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🎨 Design thinking

Design thinking is a methodology approach used to provide a solution to a design problem.
It is one of the more common approaches used when tyring to understand user requirments (human needs). Design thinking considers a problem in vaious ways from a user perspective and then creates as many ideas as possible, through techniques such as brainstorming.


Stage 1 Empathise - Identifying user needs, Empathise with user
Stage 2 Define - Define the problem, Hypothesise, Map/challenge assumptions
Stage 3 Ideate - Create ideas that might solve the problem
Stage 4 Prototype - Prototype feedback loop, Conduct qualitive research with users
Stage 5 Test - Validate/disprove assumptions, Iterate prototype(s) based on research

Stage 1: Empathise#

This is the first stage of the process where you'll need to gain full understandig of your users and their needs. This is known as a human centred deign process, and it is key to this whole process.

This stage involves:
- Consulting users
- Consulting experts
- Observing users
- Engaging with users
- Empathising with users

All of this helps to gain a deeper understanding of their experiences and what motivates them. It allows for exploration of issues that might affect them and allows designers to become immersed in their users' environment.
This is usually the most time consuming stage and it vital to the whole process.

Stage 2: Define#

The define stage allows you to put everything together that you collect at stage one.
This is an evaluation stage where you can analyse your findings and gather them together into defining the problems you need to solve.
Any problems found should be collected as a problem statement. - This is a concise description of the problem
Example: If it was identified that we needed to increase the number of females studying computer science we might define this better as female student should be encouraged to study computer science based qualifications to improve their gender equality in the industry.
The purpose of this stage is to come up with ideas for stage three.

Stage 3: Ideate#

This is the stage where we start to generate ideas.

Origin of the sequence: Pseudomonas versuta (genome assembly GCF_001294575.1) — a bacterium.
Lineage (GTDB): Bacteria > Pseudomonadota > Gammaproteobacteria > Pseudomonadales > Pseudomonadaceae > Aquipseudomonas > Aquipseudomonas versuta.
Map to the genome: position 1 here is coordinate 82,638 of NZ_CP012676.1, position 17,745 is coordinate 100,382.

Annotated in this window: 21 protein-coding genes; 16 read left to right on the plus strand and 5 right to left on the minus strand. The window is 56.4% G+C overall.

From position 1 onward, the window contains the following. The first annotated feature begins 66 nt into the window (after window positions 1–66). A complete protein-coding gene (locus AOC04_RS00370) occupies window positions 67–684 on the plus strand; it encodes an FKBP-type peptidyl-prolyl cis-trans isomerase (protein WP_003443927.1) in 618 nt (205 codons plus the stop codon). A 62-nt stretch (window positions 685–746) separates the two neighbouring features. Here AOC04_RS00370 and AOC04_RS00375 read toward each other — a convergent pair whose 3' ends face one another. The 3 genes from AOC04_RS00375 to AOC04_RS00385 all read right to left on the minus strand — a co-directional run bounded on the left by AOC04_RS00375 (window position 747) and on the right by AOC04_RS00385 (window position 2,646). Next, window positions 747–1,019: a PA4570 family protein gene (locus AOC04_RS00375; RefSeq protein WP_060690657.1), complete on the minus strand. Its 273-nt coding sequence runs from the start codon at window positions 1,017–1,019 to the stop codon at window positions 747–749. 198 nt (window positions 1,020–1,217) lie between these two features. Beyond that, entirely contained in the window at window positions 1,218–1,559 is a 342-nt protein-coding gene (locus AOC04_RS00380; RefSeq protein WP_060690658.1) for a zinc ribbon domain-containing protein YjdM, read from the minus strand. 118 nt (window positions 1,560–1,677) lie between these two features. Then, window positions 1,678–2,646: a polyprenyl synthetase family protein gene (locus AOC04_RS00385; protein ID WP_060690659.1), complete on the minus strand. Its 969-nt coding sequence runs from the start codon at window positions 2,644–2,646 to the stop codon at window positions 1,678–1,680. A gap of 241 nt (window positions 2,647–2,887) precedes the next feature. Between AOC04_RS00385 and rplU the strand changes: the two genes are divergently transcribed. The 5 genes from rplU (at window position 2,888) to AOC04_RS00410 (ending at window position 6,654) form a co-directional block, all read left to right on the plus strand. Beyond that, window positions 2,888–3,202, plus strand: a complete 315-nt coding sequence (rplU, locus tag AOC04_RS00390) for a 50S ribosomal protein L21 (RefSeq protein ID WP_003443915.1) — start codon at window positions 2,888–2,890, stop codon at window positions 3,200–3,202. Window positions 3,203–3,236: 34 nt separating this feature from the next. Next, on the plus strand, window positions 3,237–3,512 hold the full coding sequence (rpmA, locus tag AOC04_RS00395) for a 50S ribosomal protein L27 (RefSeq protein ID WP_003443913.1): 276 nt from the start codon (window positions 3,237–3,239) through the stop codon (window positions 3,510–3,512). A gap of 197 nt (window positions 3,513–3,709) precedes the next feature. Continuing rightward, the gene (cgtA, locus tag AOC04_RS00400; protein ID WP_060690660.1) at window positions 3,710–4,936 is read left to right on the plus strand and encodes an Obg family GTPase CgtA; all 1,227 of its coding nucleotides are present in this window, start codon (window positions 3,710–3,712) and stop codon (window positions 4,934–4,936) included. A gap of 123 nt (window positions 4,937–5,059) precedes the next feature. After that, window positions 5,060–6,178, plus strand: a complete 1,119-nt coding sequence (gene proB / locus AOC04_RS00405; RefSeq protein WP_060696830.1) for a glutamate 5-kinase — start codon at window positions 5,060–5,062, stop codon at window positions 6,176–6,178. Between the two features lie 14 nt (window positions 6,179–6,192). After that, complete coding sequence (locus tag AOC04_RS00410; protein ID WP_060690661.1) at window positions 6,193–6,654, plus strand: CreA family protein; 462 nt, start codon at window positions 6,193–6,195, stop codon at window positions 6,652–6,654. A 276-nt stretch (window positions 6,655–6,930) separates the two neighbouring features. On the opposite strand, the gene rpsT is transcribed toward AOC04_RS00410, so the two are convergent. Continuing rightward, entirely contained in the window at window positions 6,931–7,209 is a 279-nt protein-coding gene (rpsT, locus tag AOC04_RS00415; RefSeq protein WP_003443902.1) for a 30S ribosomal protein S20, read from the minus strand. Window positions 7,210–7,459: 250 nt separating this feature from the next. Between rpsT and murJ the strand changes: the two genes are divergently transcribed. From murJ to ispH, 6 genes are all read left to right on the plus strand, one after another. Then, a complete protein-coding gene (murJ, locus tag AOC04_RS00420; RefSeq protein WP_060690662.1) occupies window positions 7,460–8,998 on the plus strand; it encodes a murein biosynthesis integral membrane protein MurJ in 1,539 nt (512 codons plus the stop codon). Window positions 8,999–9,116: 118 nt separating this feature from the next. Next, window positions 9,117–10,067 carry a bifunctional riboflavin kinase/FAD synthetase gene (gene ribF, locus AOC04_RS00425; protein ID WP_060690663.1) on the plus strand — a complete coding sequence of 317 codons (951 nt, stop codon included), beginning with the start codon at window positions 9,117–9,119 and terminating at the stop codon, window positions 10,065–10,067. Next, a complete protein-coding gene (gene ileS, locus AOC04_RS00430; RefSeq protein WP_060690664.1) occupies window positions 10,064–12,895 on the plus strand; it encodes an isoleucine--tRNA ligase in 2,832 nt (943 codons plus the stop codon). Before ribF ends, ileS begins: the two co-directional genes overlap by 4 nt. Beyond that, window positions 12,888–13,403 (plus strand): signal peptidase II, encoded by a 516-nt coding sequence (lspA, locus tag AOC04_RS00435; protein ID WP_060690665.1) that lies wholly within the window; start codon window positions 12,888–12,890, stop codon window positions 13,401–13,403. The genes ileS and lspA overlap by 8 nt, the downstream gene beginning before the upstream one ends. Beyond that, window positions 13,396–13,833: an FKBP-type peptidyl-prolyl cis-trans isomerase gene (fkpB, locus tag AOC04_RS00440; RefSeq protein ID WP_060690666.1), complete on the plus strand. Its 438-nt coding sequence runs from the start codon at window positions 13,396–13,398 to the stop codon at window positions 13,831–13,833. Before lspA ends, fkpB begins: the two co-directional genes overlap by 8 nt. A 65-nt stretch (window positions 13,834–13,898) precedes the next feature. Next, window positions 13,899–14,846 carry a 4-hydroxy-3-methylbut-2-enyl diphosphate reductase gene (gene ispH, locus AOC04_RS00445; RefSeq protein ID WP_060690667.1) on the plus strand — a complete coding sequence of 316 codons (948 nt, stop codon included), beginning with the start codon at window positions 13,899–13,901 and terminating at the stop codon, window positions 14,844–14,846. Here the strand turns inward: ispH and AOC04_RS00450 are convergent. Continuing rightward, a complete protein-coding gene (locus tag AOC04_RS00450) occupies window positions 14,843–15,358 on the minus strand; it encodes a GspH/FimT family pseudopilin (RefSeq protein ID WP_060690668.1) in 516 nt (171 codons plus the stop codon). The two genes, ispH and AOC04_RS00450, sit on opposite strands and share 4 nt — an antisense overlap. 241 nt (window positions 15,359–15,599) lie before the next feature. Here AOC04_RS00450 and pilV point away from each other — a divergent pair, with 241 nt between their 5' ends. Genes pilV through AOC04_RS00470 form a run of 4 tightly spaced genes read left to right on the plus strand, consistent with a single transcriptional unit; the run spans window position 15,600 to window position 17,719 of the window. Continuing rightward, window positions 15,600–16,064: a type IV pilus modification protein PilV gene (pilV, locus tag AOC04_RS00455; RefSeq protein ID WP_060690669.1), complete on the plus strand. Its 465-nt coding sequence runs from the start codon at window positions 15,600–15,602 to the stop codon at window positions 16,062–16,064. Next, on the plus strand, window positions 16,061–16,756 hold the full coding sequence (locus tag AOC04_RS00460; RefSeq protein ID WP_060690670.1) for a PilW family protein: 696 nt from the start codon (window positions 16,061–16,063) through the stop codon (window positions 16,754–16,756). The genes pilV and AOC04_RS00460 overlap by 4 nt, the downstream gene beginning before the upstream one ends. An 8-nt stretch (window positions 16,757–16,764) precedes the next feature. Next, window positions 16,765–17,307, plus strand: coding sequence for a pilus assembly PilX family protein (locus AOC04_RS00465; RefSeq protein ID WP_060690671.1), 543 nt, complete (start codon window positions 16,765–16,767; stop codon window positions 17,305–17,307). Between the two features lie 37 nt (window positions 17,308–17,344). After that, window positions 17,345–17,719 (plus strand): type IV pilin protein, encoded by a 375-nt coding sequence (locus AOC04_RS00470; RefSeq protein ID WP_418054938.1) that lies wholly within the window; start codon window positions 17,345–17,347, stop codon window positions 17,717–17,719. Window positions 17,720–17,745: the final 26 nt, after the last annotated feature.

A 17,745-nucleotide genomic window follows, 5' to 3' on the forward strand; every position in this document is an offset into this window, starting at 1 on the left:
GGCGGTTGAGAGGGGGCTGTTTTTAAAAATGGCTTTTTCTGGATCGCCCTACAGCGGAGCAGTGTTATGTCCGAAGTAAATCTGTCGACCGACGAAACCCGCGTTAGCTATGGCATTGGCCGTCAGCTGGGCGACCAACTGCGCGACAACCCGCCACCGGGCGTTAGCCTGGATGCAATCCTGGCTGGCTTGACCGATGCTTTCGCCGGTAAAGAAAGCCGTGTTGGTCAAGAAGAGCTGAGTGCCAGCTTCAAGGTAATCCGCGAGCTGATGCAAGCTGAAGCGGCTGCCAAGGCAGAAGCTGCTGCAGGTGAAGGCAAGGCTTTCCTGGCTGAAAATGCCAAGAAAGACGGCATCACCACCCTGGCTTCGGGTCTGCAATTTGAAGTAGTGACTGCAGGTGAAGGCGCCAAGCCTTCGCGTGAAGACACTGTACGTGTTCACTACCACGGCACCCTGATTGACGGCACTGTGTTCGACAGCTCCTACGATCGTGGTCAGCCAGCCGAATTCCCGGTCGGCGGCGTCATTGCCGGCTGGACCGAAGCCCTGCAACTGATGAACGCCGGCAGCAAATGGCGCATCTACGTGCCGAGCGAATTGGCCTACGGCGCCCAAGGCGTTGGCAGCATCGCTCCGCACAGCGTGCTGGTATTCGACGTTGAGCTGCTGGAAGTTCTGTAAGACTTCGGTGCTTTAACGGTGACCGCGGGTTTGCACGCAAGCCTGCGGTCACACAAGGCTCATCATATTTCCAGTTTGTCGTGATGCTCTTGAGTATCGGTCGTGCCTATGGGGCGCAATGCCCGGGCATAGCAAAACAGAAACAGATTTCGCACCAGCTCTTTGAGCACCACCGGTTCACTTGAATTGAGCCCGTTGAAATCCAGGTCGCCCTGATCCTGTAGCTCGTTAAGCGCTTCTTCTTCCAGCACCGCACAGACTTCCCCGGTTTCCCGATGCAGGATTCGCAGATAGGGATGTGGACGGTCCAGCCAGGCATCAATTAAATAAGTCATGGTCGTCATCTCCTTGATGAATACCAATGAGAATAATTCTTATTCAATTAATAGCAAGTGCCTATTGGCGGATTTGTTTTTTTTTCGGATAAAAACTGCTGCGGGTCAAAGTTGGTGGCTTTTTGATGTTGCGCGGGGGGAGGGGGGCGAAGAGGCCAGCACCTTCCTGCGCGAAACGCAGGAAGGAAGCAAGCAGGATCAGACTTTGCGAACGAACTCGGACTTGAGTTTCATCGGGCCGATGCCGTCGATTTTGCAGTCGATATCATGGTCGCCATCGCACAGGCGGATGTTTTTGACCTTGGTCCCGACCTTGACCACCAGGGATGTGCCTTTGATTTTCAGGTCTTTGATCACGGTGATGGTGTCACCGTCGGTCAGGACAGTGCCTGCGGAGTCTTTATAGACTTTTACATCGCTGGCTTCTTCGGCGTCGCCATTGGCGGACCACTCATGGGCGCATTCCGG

At this stage, we knnow our end user, so we can start to think outside the box to identify new and innovative ways to create something that metts our users' needs.
There are vaious techniques to help us do that:
- Brainstorming
- Mind mapping
- Group sketching
- S.C.A.M.P.E.R
- Brainwriting

All these techniques are different ways to generate as many ideas or solutions as quickly as possible - no idea is a bad idea.

The whole idea about this stage is to generate as many ideas as possible so that we can use them within the prototype stage.


Key Term

S.C.A.M.P.E.R is an acronym that stands for:

- Substitute
- Combine
- Adapt
- Modify
- Put to another use
- Eliminate
- Reverse

Stage 4: Prototype#

The purpose of this stage is to create a basic, cheap prototype that can be tested with a range of users to help identify any problems at this early stage.
Bear in mind, it is a lot easier to fix a problem at this stage rather than later when the full application is developed
At this stage, there might be multiple prototypes created to help identify which is best, what can be improved, what should be rejected or what needs further investigation.
The prototype might be a flow based diagram or it could be a high fidelity, interactive prototype created on specialised software. Like Adobe, Figma or Sketch.

Stage 5: Test#

Designers try to regularly test their prototypes throughout the design stage. As errors are identified, the designers may link back to various stages in the process to resolver the problem.
For examle: If the problem is a broken link, the designer will go back to the prototype stage and resolve the problem.
If the problem is related to the colour scheme (visual asthetics) then this might take the designer back to the empathise stage where they might need to reconsider the end user and gain further insight into the user needs.
These changes are known as iterations


Key Term

Iterations are used to continually improve a product prior to its release.